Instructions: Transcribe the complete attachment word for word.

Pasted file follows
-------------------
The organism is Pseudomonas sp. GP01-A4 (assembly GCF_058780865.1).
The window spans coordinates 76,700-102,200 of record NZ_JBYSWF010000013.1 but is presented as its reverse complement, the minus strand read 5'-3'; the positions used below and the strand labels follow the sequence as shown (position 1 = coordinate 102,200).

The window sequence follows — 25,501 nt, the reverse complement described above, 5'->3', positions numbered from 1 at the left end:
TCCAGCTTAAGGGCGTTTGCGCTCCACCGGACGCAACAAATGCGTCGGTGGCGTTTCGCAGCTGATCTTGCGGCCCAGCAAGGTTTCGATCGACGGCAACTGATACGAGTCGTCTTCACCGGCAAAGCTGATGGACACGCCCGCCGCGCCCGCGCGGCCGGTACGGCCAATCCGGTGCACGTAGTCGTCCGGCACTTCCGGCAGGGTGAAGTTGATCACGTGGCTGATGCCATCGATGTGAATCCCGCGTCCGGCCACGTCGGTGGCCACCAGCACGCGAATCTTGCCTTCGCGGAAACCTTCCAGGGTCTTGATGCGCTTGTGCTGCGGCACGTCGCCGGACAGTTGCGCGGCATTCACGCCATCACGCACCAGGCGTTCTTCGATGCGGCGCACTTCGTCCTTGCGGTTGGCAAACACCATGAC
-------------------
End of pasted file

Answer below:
The organism is Pseudomonas sp. GP01-A4 (assembly GCF_058780865.1).
The window spans coordinates 76,700-102,200 of record NZ_JBYSWF010000013.1 but is presented as its reverse complement, the minus strand read 5'-3'; the positions used below and the strand labels follow the sequence as shown (position 1 = coordinate 102,200).

The window sequence follows — 25,501 nt, the reverse complement described above, 5'->3', positions numbered from 1 at the left end:
TCCAGCTTAAGGGCGTTTGCGCTCCACCGGACGCAACAAATGCGTCGGTGGCGTTTCGCAGCTGATCTTGCGGCCCAGCAAGGTTTCGATCGACGGCAACTGATACGAGTCGTCTTCACCGGCAAAGCTGATGGACACGCCCGCCGCGCCCGCGCGGCCGGTACGGCCAATCCGGTGCACGTAGTCGTCCGGCACTTCCGGCAGGGTGAAGTTGATCACGTGGCTGATGCCATCGATGTGAATCCCGCGTCCGGCCACGTCGGTGGCCACCAGCACGCGAATCTTGCCTTCGCGGAAACCTTCCAGGGTCTTGATGCGCTTGTGCTGCGGCACGTCGCCGGACAGTTGCGCGGCATTCACGCCATCACGCACCAGGCGTTCTTCGATGCGGCGCACTTCGTCCTTGCGGTTGGCAAACACCATGAC